Let me just say that I am strictly a "front runner" when it comes to the NBA. While I pulled for the Hawks and the Hornets/Bobcats/Hornets, they've rarely offered enough to demand my singular loyalty. As a fan free agent, I just picked up whatever team had players that I liked or caught my interest.
In the late 70s through the early 90s, I loved Magic Johnson and the Lakers. In the late 80s through the 90s, I loved MJ and the Bulls. And right now, I enjoy watching the Miami Heat.
No, I'm not a "fan" of the Heat. But with an NBA season that is 20 games too long, the high-flying playground act keeps my interest during game 44 on a Tuesday night in February. That's what it takes to keep my attention during a grueling NBA season, even when there is no football to watch.
I admire and respect the Spurs, but I never became a fan. I need more than basketball fundamentals to keep my attention, so I pulled for the Heat during these finals. (Although I wouldn't have been upset at all to see the Spurs win).
This lack of loyalty means that I'm a fan of interesting NBA rather than a fan of any particular NBA team. This thing with Miami has been nothing but interesting, ever since the ridiculous Justin Bieber-esque entrance made by the "Big 3" in 2010. There is one aspect, however, that doesn't interest me at all, and those are the comparisons of LeBron James and Michael Jordan.
LeBron is not Jordan. Never will be, and it's not even close.
This doesn't mean LeBron is better or worse. I would argue that the two are so vastly different in their style, approach, and personality that you really can't compare them. Here are reasons why LJ is not, and never will be, MJ:
1. LeBron is like-able, and he likes to be like-able: LeBron enjoys being "one of the guys." He likes having Dwayne Wade as a sidekick (and occasionally the driver). He wants to get his teammates involved in the game and enjoys watching them succeed. You can see it in his game and in his attitude, and I believe that's why he sometimes waits so long to take over a game (just watch the game 6 replay).
Jordan got his teammates involved if he had to, but couldn't have cared less about their success. It could have been Barkley or Ewing or Bird or Cliff Levingston beside him, as long as he won the game. His only drive was to win, and he didn't care if it meant punching Will Perdue in the face to make it happen.
2. No one has a motor that matches Jordan: LJ is a physical presence that may be unlike anything the NBA has ever seen. But he's not a fan of contact, and he will say that he's "tired" at times.
It's hard to imagine MJ ever admitting to fatigue or shying away from contact or worrying about getting other players involved in an elimination game. LJ may have played 50 minutes in a game, but no one could play 50 minutes with the intensity of MJ.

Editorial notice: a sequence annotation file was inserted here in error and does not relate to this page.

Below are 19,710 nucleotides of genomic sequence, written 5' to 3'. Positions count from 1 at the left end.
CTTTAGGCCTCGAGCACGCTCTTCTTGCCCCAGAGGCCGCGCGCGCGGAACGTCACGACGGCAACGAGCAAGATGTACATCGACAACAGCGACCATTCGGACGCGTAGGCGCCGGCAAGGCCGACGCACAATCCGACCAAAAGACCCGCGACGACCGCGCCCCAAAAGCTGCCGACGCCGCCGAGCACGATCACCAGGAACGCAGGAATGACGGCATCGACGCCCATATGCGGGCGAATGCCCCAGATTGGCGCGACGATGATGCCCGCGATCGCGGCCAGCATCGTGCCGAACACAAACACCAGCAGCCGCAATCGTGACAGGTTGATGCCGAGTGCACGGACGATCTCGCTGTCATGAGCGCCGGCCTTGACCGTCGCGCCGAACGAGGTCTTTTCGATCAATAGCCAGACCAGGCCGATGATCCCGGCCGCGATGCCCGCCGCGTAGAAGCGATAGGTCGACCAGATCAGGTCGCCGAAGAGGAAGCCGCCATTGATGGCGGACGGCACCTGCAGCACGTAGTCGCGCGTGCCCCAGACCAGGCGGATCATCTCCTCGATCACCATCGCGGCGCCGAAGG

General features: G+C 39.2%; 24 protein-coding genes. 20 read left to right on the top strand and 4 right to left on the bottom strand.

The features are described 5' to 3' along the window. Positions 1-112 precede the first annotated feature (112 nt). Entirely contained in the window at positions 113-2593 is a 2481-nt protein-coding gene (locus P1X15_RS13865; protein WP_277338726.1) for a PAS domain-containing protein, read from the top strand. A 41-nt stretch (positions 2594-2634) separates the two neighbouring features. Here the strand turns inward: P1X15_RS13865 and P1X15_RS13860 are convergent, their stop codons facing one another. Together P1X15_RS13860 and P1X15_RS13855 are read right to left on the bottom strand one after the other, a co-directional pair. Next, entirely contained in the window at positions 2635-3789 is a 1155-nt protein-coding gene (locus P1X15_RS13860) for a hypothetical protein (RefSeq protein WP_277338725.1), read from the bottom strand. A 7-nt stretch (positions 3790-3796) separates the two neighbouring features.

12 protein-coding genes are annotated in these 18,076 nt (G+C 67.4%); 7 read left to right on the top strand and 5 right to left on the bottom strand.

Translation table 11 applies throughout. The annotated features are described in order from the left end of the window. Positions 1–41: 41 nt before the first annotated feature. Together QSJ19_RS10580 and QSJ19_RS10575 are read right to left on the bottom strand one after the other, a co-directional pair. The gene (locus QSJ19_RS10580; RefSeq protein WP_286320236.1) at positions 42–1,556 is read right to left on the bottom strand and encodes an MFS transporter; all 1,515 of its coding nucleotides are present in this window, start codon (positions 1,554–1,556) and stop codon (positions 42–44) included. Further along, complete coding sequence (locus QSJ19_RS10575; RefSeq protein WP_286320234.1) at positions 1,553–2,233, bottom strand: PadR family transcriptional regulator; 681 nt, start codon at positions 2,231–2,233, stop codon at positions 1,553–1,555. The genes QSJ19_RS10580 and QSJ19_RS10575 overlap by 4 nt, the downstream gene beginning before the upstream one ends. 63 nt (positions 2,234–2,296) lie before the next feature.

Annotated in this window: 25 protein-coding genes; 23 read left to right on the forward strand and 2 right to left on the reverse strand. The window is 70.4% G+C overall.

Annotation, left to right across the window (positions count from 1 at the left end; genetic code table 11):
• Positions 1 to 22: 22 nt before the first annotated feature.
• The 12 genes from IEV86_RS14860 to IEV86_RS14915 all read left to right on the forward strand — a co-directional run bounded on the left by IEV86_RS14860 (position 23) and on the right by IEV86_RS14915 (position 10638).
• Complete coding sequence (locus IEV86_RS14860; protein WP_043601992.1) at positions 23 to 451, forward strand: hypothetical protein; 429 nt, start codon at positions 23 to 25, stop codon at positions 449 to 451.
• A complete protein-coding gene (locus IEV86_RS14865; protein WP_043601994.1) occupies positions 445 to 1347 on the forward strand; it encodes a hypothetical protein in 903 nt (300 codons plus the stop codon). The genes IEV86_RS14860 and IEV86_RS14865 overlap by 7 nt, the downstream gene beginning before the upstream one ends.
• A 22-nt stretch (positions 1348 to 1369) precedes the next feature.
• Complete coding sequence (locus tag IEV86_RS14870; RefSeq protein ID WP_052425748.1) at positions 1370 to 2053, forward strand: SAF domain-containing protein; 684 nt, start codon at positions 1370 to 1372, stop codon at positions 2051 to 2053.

3. LJ gets his team involved because he's a better passer than MJ: It's just a fact. LeBron is a terrific passer, in spite of the fact that he looks to pass too often. MJ improved his passing and facilitating throughout his career, but he never looked to utilize his vision or passing the way that LJ does. Which leads to another point...
4. MJ improved on his flaws better than LJ has--to this point: Jordan was a highlight reel for his first five seasons. By season 6, he began to improve his shooting and his team play (he also got a much better team around him). By his retirement, he was one of the best all-around players in history.
LJ has improved, but he has some aspects of his game that are still very lacking. He still doesn't post up nearly enough. He waits for contact on the drive instead of focusing on the basket. While he works incredibly hard, it remains to be seen if he will make the ongoing improvements he needs to win more titles.
5. Time & social media makes a difference: You're always better after you left than when you were there. I remember MJ as a player who could do no wrong, who was beloved and embraced as the greatest. This is revisionist history.
We have a terrible tendency to overstate the present, but we also over-glorify the past. There was a lot of criticism of Jordan as a showboat, nothing but a great athlete with a basketball in hand. Old Celtic fans said he was good, but would never match Red Auerbach's teams. People doubted that he'd ever win a title or ever fully come back from his baseball hiatus.
Let's also remember that Jordan was a notorious gambler, drinker, and suffered from some domestic problems. People inappropriately questioned whether or not the death of his father in 1993 was connected to his gambling.
As mentally tough and emotionally hardened as he was, how would Jordan respond to the every-game scrutiny and constant media coverage that LeBron endures? I doubt seriously that he would get a pass for his indiscretions in the modern world of social media.
I'm not trying to create a ready-made excuse for LJ if he doesn't win 6 titles, but it is a vastly different sports world from the day of MJ.
6. The only separation right now is championships: I don't think that LeBron is going to change his personality and suddenly turn into MJ. Right now, MJ is 6-0 in championships, while LJ is 2-2. There are a million reasons for that, but those are the raw numbers. Here's the thing: If LJ wins 4 more, we can talk about who was the best. Right now, LJ is the King, but MJ is still the Greatest.